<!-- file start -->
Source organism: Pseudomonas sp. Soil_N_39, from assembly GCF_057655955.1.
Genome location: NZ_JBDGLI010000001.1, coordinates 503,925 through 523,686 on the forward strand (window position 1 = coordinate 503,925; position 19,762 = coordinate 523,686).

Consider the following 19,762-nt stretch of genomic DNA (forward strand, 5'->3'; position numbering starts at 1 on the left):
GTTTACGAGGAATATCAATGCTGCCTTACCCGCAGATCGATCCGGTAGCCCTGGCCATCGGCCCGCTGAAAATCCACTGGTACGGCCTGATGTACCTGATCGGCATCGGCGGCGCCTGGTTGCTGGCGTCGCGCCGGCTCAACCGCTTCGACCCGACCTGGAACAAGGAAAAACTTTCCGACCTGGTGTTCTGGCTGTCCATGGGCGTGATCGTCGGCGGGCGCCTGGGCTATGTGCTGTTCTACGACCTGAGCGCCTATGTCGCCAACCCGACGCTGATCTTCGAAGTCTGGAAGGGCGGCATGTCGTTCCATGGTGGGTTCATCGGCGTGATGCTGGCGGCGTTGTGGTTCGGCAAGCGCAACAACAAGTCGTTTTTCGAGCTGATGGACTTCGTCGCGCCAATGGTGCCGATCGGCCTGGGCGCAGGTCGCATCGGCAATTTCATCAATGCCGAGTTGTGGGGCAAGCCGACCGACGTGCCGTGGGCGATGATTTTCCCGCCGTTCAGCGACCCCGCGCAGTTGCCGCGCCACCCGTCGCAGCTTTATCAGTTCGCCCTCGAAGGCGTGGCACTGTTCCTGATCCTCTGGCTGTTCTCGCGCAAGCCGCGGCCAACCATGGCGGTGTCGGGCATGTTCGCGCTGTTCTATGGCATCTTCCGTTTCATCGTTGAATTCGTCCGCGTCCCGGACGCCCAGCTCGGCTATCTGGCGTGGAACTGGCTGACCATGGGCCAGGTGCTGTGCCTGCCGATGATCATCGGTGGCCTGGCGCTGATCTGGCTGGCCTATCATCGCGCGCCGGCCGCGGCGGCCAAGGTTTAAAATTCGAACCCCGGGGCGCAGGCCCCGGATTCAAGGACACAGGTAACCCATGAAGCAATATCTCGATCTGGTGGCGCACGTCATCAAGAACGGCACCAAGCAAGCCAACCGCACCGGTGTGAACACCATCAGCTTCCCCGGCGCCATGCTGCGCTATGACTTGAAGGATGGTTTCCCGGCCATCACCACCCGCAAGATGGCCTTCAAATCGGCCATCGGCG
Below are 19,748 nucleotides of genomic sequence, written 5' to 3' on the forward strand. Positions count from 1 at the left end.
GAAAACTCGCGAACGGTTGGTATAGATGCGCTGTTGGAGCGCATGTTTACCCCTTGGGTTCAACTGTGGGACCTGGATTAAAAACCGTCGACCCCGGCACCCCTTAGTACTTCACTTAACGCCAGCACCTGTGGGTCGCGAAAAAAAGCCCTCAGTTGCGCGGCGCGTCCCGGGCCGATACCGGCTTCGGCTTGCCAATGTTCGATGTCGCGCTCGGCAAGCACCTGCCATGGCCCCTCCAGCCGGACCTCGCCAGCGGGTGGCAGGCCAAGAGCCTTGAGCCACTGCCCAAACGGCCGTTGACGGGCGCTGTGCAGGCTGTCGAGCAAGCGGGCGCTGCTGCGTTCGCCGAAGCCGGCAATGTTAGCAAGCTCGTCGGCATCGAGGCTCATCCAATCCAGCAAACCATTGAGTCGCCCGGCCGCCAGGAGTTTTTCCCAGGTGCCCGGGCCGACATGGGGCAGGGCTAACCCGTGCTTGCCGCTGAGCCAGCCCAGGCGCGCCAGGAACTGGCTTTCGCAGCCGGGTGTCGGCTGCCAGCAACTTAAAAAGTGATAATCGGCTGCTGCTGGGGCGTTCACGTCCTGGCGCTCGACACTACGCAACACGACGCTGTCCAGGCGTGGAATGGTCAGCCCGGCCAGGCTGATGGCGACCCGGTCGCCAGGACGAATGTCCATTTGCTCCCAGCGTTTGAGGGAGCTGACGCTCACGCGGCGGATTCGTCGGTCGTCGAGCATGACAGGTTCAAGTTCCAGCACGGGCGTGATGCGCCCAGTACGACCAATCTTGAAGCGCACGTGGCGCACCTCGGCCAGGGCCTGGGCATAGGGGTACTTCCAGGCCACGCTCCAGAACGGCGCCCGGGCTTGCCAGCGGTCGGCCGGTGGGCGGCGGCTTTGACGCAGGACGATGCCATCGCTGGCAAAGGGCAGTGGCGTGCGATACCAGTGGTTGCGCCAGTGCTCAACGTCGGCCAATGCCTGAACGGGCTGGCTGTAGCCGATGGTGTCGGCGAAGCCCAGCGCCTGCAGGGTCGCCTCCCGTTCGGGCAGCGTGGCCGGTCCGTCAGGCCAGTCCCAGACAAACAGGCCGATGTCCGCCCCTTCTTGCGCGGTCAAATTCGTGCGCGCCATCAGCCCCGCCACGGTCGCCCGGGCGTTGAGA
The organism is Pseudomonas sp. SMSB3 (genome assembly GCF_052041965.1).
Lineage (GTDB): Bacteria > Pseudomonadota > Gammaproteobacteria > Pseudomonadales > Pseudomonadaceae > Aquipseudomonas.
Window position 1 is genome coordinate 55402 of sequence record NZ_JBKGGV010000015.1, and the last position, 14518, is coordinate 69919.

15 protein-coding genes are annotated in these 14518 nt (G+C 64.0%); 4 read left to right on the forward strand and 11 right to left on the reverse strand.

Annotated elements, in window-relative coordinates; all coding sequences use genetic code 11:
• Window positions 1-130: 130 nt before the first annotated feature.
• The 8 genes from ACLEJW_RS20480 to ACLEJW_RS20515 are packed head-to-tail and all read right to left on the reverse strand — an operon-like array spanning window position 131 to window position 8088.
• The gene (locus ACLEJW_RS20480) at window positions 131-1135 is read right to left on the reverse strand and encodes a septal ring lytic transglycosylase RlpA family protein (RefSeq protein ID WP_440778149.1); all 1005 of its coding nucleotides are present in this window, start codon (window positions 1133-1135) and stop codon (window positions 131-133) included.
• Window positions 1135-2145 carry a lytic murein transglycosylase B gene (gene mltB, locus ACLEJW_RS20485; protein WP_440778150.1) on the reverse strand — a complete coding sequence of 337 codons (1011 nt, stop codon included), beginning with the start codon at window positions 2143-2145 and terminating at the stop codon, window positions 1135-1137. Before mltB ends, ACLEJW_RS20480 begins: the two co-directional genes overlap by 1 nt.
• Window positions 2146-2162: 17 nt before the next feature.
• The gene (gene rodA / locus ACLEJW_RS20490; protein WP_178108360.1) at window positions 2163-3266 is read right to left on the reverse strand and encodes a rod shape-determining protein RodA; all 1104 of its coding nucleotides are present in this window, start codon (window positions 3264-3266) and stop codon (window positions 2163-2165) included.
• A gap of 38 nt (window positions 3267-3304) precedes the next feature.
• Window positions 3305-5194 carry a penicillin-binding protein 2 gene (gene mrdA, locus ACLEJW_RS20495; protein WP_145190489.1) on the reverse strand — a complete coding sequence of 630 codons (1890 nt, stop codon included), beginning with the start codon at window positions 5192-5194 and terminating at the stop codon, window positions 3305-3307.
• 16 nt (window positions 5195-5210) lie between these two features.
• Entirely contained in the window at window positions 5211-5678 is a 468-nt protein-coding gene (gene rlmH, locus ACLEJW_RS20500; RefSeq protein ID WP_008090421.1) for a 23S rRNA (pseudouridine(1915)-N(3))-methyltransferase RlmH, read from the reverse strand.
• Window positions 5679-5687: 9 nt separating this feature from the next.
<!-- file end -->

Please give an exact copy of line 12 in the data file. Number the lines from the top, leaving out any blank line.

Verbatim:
• Window positions 1-130: 130 nt before the first annotated feature.